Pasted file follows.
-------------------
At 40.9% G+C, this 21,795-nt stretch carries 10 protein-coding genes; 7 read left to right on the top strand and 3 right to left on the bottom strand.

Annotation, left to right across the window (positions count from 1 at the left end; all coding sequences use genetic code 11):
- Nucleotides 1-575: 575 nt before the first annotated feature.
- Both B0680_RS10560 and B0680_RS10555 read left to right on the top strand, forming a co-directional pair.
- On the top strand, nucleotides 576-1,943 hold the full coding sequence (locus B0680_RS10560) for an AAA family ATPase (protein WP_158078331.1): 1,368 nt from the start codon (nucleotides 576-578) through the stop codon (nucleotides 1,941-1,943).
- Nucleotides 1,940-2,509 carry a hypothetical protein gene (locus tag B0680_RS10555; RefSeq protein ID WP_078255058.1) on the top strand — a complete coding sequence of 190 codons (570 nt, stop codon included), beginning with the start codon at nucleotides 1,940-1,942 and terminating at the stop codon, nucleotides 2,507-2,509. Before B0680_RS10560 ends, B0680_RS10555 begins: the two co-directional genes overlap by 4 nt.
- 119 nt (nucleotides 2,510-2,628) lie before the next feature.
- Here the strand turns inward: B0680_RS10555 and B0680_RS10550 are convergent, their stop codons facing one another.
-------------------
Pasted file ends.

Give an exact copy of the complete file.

At 40.9% G+C, this 21,795-nt stretch carries 10 protein-coding genes; 7 read left to right on the top strand and 3 right to left on the bottom strand.

Annotation, left to right across the window (positions count from 1 at the left end; all coding sequences use genetic code 11):
- Nucleotides 1-575: 575 nt before the first annotated feature.
- Both B0680_RS10560 and B0680_RS10555 read left to right on the top strand, forming a co-directional pair.
- On the top strand, nucleotides 576-1,943 hold the full coding sequence (locus B0680_RS10560) for an AAA family ATPase (protein WP_158078331.1): 1,368 nt from the start codon (nucleotides 576-578) through the stop codon (nucleotides 1,941-1,943).
- Nucleotides 1,940-2,509 carry a hypothetical protein gene (locus tag B0680_RS10555; RefSeq protein ID WP_078255058.1) on the top strand — a complete coding sequence of 190 codons (570 nt, stop codon included), beginning with the start codon at nucleotides 1,940-1,942 and terminating at the stop codon, nucleotides 2,507-2,509. Before B0680_RS10560 ends, B0680_RS10555 begins: the two co-directional genes overlap by 4 nt.
- 119 nt (nucleotides 2,510-2,628) lie before the next feature.
- Here the strand turns inward: B0680_RS10555 and B0680_RS10550 are convergent, their stop codons facing one another.